Wednesday, October 14, 2009

All You Need To Know About Scabies



While playing tennis last weekend, one of my partners whispered, "Hey you should blog about scabies. There is an epidemic going around." I don't know about a scabies epidemic, but catching scabies is common and it can crop up just about anywhere. People don't like to talk about parasite infections, so here is all you need to know.

Scabies are tiny borrowing skin mites with a scientific name of Sarcoptes scabiei. The little female mite burrows just beneath the skin and deposits eggs that mature in about 10 days. New mites hatch and spread to other areas of skin or other people. Symptoms appear 4-6 weeks after infection unless a person has had scabies before. Then the symptoms appear right away.

Scabies are contagious and spread through close physical contact in families, schools or nursing homes. The victim has severe itching, usually worse at night and sometimes you can see little burrow tracks or tiny blisters on the skin. The itching is not caused by the mite but is the body's allergic reaction to the mite. Any part of the body can be infected but they like to go toward the folds of skin...around the waist, wrists, between fingers, breasts, buttocks.

Scabies can be diagnosed by the physician looking under a microscope at small scrapings. Prescription topical creams and lotions eliminate the infestation but the itching can continue for several weeks. (Since it is an allergic reaction). Usually close family contacts are also treated even if they are not showing symptoms.

To prevent re-infestation all clothes and linen need to be washed and dried with high heat. The scabies mite can also be starved by putting items that can't be washed in a sealed plastic bag for a couple of weeks. Mites die if they are starved for a week. Fumigation of the living area is not needed.

Scabies can be dangerous and hard to treat in people that are immune suppressed. For others, the prescription lotions will kill the infection readily.

10 comments:

Kim said...

Hello
I did not have any idea about this skin problem of Scabies.People should know about this skin problem.Thank you very much for sharing all information about Scabies.

h1n1

Beastarzmom said...

spammers... hate 'em.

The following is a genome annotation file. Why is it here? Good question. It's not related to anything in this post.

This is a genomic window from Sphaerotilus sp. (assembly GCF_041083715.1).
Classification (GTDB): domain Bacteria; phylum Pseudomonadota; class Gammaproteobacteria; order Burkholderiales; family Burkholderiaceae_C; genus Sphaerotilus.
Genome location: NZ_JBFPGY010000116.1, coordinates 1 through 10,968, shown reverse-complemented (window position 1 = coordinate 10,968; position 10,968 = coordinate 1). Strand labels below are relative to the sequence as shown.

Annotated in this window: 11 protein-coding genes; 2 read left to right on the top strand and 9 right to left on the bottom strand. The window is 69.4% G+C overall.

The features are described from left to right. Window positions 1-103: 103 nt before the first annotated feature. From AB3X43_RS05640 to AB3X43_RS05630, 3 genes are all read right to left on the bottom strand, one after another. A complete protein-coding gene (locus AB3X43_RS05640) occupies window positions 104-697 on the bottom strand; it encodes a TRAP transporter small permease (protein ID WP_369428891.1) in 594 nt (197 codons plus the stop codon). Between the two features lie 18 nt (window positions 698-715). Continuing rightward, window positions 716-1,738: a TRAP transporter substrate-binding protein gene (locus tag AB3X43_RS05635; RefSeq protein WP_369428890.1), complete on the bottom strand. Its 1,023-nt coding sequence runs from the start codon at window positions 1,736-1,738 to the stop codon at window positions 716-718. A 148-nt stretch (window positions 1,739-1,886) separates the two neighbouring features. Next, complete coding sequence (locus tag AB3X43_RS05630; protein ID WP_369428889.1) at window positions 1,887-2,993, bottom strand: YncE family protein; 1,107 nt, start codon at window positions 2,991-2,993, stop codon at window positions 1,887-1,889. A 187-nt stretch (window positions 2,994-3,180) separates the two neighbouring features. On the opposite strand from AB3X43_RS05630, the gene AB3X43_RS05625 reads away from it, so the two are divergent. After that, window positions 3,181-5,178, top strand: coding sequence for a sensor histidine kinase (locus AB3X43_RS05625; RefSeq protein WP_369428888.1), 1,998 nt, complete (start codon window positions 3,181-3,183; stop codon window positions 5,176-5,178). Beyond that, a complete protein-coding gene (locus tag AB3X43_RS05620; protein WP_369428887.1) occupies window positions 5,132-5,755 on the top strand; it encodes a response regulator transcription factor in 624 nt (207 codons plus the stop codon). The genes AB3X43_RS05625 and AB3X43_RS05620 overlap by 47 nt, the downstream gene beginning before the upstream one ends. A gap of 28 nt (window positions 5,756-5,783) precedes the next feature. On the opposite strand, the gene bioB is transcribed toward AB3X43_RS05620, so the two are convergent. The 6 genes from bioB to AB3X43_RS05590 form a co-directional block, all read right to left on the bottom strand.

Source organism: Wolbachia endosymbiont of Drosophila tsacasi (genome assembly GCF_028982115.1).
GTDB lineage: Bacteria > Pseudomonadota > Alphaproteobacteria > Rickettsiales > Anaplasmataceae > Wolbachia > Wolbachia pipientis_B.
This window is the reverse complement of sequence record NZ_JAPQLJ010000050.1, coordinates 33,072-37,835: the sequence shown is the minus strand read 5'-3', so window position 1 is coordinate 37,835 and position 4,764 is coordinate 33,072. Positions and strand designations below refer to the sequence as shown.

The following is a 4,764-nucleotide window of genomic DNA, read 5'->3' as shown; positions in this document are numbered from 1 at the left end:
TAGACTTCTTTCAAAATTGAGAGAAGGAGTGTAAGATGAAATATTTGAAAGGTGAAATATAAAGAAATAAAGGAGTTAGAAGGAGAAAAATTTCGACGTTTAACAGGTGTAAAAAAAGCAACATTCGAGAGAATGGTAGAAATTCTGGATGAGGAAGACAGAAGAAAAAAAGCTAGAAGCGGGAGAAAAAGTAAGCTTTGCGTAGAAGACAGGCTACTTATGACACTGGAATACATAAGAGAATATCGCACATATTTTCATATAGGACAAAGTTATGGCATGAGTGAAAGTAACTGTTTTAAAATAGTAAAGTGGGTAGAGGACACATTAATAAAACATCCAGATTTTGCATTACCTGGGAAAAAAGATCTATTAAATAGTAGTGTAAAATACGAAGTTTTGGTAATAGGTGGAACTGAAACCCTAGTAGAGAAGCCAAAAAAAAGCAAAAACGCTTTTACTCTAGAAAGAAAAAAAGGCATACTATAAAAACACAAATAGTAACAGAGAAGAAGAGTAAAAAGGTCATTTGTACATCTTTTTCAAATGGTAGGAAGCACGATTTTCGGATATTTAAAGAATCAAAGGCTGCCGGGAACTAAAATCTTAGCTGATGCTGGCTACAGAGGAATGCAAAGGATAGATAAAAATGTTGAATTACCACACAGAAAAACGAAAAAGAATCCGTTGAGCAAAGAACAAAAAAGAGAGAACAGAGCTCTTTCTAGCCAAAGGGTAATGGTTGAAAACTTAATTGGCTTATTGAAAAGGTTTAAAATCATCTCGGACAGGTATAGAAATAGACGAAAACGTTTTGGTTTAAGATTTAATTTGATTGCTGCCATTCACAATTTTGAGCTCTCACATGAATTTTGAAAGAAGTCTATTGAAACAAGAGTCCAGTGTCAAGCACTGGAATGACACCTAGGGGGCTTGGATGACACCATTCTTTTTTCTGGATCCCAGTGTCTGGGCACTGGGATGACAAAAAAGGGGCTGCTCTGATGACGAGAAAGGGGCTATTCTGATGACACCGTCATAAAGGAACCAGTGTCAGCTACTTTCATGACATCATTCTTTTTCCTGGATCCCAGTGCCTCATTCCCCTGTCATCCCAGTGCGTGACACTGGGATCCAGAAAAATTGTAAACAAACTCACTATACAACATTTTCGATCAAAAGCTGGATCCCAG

So next up - Lice. We have it going around the school and turns out treatment is not enough these days. Apparently, lice are becoming resistent to our typical treatments.

Lisa said...

uh oh...all of a sudden I feel very itchy.

kamagra said...

It is really interesting, I have never read about it but I like it a lot,In my opinion Prescription topical creams and lotions eliminate, is the best idea!

Anonymous said...

I don't know if you are still checking these comments, but I was wondering... I have four kids who all rotate beds around.. one broke out in a rash on her face (cheek) and between her fingers. Pediatrician says scabies. Dermatologist says "most likely not" we treated for both scabies and poison ivy. The stuff between her fingers are going away but now (3 days after scabies treatment) she suddenly has little spots on her upper arm that is itchy and blistery. Is Scabies so contagious that if it were that the other kids would have it? I don't have any others with the problem.

Toni Brayer, MD said...

Anonymous: I doubt that the new itchy area on her arm is scabies. Poison ivy/oak can certainly pop up in new places on the body. Do you have it in your area? The resin can be on bedspreads, shoelaces, the dog, backpacks, clothing and continue to cause new outbreaks. Scabies aren't blistery but poison oak is.

Anonymous said...

We have washed everything! We do have tons of poison ivy in the new park behind our neighborhood. The Apexicon E seems to help but its just difficult to see her always itchy... And it seems so random when it gets worse. My 6 yr old has had some kind of flu that has become pnuemonia.. So my daughter now has that sickness ontop of the itching!

Anonymous said...

Good lord, I know these posts are old but, did nobody think of Dermititis as a possibility??

Dan said...

We all should be aware that Scabies is a highly contagious disease. It spreads by personal contact and once a single member is infected, the whole family has may get it in no time. I appreciate this post and I wish more people read it. It is not something to be ashamed of and can happen to anybody. You might have the cleanest house but your child can still get Scabies hem from the school, nursery or camp. The important thing to do once Scabies is confirmed is to keep the house absolutely clean. Scabies mites cannot survive outside the host and die a natural death after 72 hours.

Dan said...

We all should be aware that Scabies is a highly contagious disease. It spreads by personal contact and once a single member is infected, the whole family has may get it in no time. I appreciate this post and I wish more people read it. It is not something to be ashamed of and can happen to anybody. You might have the cleanest house but your child can still get Scabies hem from the school, nursery or camp. The important thing to do once Scabies is confirmed is to keep the house absolutely clean. Scabies mites cannot survive outside the host and die a natural death after 72 hours.